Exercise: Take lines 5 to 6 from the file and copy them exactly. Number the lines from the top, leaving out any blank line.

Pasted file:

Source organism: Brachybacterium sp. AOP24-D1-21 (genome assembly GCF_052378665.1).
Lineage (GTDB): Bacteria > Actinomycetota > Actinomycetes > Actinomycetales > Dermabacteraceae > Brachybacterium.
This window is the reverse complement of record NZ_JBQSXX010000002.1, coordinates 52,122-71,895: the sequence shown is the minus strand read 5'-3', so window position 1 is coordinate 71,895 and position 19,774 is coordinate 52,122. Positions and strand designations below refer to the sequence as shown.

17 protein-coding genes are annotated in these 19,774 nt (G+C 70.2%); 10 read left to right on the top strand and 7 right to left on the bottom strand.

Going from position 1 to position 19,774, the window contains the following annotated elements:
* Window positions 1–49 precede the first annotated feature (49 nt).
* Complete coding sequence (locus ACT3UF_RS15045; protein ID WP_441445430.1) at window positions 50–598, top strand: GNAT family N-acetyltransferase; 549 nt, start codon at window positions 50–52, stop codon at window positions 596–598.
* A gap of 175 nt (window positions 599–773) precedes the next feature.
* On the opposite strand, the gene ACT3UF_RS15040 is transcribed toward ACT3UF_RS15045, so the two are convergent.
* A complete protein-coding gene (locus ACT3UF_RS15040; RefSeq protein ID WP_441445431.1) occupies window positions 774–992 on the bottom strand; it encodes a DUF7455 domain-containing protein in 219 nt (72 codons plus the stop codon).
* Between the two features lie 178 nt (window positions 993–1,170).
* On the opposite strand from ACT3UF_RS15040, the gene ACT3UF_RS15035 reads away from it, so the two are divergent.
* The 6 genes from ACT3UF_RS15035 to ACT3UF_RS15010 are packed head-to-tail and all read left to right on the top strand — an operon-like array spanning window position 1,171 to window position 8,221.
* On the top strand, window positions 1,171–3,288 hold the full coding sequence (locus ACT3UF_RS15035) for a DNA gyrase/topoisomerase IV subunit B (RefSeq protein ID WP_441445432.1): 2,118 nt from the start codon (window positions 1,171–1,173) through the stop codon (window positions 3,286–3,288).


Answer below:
Going from position 1 to position 19,774, the window contains the following annotated elements:
* Window positions 1–49 precede the first annotated feature (49 nt).